This is the second article of a four-part series looking at homes through the decades: from the 50s to the present day.
If the 50s was about modernism and kitsch American-themed living, the 60s brought an entirely different focus. Many believe the 60s was the pinnacle of interior design, when freedom of expression allied with creative expressions of individuality so that no two homes were the same. It was an era when interior designers helped shape the look and style of the world like no other before or since.
50s design was about clean lines… 60s design was all sweeping curves
The biggest change in design from the 50s to the early-to-mid 60s came in the lines and colours used in the room.
While pastel shades and clean lines were a trademark of the 50s, the 60s were very different. Now the emphasis was on curves, as designers went into overdrive designing a wide range of furniture that was curvaceous rather than linear.
Although the look of the 60s had radically altered, there remained a focus on a contemporary approach. This was a time when the space age was still in its infancy and the technological influence of the time can clearly be seen in design, where the overall look (while having clear influences from the past) combined to create an innovative appearance.
This effect was achieved in many ways, using vivid bright colours for walls, large curved sweeping fireplaces that dominated the room and curved designer chairs, while even windows of different colours and shapes were used to provoke a futuristic feel.
The 60s brought bright, psychedelic colours and patterns to design
The late 60s and early 70s were characterised by designers who took their inspiration from the psychedelic pop culture and art of the time. The Beatles had conquered the US as well as the UK, the hippy movement was in full swing and Woodstock had encouraged many to turn on, tune in and drop out.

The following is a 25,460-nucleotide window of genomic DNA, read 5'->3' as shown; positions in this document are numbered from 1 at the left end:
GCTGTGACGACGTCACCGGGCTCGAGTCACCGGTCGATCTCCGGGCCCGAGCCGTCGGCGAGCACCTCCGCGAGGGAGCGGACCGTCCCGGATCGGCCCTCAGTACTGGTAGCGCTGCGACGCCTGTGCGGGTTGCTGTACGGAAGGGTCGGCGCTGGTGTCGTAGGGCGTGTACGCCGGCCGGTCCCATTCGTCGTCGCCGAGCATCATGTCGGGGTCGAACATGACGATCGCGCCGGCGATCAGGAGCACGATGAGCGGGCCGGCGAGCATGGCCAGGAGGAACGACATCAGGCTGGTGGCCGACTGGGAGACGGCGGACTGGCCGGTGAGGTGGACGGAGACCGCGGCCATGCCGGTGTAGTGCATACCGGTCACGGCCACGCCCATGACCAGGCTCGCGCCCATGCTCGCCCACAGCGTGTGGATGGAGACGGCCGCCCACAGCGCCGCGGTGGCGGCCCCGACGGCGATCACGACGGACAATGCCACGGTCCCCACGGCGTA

The effect this movement had on design was immense. Individualism was encouraged and the emphasis was on bolder, brighter and more unusual patterns. Bright, even garish colours and patterns became the norm as all forms of interior design embraced this emergent culture. Lava lamps were a must-have accessory and abstract and floral patterns predominated.
The late 60s were a time of great social change and this was reflected in the fashions of the day, yet by the time of the early 70s the crazy patterns and bright colours of the psychedelic age were deemed a little passé. As the world teetered on the brink of recession and the three-day week forced many British people into a new form of austerity, interior design was somewhat toned down to reflect these times.
The 70s brought calmer colours as the world moved into recession
Brighter colours gave way to earthy, neutral tones in home decor. Floral prints and patterns proved especially popular at this time and a wide range of different wall coverings and fabrics. Hues of green, brown, yellow and orange were popular and shag carpets made a return for those who could afford them.
Leather furniture also made a return, though in a more contemporary design, while a degree of uniformity returned with clean lines.
The late 70s saw similar themes prevail in design, with the UK under a new conservative government and a minimalist approach returned. Floral patterns still predominated but they were becoming slightly smaller. Designers were moving away from earthy tones and trying to bring a little pastel colour into homes. Economy also played a role as homeowners for the first time tried to incorporate new technology, such as double glazing, into their homes.
The two decades to the end of the 70s had been a golden age for interior design. No era before or since has seen the range of design alter so radically, although by the start of the 80s, interior design was about to enter a new, technology-driven age.